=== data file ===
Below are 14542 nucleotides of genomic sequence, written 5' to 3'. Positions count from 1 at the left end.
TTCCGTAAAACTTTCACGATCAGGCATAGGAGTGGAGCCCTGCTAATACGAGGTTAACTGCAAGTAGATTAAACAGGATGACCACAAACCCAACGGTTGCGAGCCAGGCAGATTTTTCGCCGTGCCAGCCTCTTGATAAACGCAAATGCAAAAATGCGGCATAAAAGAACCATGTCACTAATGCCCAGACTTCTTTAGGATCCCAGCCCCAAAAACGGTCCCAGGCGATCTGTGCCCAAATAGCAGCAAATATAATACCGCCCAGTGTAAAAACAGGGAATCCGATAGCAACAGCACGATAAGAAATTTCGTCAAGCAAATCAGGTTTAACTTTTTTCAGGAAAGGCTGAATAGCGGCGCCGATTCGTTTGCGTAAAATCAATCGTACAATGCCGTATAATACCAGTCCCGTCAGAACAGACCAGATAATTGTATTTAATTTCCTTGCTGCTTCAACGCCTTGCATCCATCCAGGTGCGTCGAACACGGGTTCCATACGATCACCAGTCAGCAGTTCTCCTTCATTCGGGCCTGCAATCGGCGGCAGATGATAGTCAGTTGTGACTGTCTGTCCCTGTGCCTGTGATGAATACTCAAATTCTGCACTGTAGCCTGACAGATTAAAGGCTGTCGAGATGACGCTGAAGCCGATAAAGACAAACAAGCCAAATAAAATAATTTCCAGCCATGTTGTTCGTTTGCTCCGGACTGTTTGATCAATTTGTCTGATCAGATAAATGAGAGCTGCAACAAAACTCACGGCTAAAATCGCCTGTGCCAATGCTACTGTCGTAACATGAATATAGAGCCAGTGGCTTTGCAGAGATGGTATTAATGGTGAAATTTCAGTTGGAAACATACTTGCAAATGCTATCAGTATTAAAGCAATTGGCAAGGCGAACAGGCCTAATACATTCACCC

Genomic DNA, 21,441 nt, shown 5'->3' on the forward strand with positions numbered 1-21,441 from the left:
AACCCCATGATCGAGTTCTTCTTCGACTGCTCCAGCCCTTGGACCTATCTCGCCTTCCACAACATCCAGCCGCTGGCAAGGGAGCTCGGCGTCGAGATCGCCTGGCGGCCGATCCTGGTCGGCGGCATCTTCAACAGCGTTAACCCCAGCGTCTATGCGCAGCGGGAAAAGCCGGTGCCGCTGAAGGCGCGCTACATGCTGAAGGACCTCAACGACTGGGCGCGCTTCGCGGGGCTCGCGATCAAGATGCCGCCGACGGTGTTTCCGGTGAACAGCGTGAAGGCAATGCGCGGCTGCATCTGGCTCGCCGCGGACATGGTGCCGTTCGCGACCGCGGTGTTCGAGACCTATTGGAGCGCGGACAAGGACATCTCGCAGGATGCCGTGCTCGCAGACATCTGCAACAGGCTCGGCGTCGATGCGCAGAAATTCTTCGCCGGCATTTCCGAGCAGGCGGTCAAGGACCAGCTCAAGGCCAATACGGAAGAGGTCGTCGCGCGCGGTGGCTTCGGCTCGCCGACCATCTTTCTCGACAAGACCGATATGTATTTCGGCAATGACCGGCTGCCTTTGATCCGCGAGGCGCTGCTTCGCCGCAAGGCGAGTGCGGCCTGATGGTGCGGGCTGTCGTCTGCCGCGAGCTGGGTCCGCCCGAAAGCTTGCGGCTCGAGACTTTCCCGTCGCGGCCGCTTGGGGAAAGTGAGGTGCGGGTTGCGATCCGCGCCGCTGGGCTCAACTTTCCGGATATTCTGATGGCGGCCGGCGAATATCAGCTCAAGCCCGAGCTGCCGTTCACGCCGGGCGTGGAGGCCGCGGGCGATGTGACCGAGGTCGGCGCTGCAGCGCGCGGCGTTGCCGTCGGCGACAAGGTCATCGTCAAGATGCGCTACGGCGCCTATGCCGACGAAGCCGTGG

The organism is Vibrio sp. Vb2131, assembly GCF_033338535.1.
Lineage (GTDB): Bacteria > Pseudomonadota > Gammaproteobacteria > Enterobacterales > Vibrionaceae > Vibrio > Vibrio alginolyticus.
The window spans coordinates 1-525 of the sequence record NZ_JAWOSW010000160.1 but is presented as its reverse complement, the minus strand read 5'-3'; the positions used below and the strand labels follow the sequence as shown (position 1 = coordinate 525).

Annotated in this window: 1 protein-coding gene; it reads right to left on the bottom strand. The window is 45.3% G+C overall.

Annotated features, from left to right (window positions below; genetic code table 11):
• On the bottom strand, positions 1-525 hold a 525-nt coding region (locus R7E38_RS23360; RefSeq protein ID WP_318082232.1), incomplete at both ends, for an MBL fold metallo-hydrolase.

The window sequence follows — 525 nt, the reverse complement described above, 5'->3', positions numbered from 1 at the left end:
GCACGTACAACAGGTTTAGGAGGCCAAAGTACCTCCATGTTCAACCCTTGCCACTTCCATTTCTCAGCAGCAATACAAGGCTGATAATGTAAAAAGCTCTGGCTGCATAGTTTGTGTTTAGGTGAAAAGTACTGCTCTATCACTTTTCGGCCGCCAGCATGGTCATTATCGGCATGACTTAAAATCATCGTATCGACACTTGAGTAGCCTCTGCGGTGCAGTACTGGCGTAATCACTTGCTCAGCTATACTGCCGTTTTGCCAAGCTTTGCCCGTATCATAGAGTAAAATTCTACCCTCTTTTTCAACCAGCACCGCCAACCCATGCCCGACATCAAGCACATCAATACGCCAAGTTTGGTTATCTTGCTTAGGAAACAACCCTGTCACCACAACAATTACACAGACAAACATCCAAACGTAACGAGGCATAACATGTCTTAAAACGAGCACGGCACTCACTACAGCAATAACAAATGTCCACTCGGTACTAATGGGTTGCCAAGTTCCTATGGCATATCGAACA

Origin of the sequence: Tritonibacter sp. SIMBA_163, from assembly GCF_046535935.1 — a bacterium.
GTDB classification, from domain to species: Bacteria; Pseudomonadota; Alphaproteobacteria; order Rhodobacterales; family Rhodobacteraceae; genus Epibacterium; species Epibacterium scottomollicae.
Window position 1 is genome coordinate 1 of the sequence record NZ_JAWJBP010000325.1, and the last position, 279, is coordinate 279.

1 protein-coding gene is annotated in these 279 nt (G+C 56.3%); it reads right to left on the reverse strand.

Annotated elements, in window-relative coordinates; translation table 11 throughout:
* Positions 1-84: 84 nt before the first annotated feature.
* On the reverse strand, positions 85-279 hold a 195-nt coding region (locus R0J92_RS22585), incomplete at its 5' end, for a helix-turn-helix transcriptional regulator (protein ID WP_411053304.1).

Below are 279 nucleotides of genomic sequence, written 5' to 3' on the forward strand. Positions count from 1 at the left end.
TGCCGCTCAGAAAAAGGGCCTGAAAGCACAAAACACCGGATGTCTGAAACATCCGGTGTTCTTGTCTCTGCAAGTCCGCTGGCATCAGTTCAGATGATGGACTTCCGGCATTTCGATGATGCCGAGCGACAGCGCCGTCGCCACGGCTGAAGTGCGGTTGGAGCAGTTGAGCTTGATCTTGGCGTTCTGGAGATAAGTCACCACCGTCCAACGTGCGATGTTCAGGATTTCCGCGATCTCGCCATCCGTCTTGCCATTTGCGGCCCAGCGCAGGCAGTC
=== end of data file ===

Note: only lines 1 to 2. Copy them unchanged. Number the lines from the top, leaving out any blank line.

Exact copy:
Below are 14542 nucleotides of genomic sequence, written 5' to 3'. Positions count from 1 at the left end.
TTCCGTAAAACTTTCACGATCAGGCATAGGAGTGGAGCCCTGCTAATACGAGGTTAACTGCAAGTAGATTAAACAGGATGACCACAAACCCAACGGTTGCGAGCCAGGCAGATTTTTCGCCGTGCCAGCCTCTTGATAAACGCAAATGCAAAAATGCGGCATAAAAGAACCATGTCACTAATGCCCAGACTTCTTTAGGATCCCAGCCCCAAAAACGGTCCCAGGCGATCTGTGCCCAAATAGCAGCAAATATAATACCGCCCAGTGTAAAAACAGGGAATCCGATAGCAACAGCACGATAAGAAATTTCGTCAAGCAAATCAGGTTTAACTTTTTTCAGGAAAGGCTGAATAGCGGCGCCGATTCGTTTGCGTAAAATCAATCGTACAATGCCGTATAATACCAGTCCCGTCAGAACAGACCAGATAATTGTATTTAATTTCCTTGCTGCTTCAACGCCTTGCATCCATCCAGGTGCGTCGAACACGGGTTCCATACGATCACCAGTCAGCAGTTCTCCTTCATTCGGGCCTGCAATCGGCGGCAGATGATAGTCAGTTGTGACTGTCTGTCCCTGTGCCTGTGATGAATACTCAAATTCTGCACTGTAGCCTGACAGATTAAAGGCTGTCGAGATGACGCTGAAGCCGATAAAGACAAACAAGCCAAATAAAATAATTTCCAGCCATGTTGTTCGTTTGCTCCGGACTGTTTGATCAATTTGTCTGATCAGATAAATGAGAGCTGCAACAAAACTCACGGCTAAAATCGCCTGTGCCAATGCTACTGTCGTAACATGAATATAGAGCCAGTGGCTTTGCAGAGATGGTATTAATGGTGAAATTTCAGTTGGAAACATACTTGCAAATGCTATCAGTATTAAAGCAATTGGCAAGGCGAACAGGCCTAATACATTCACCC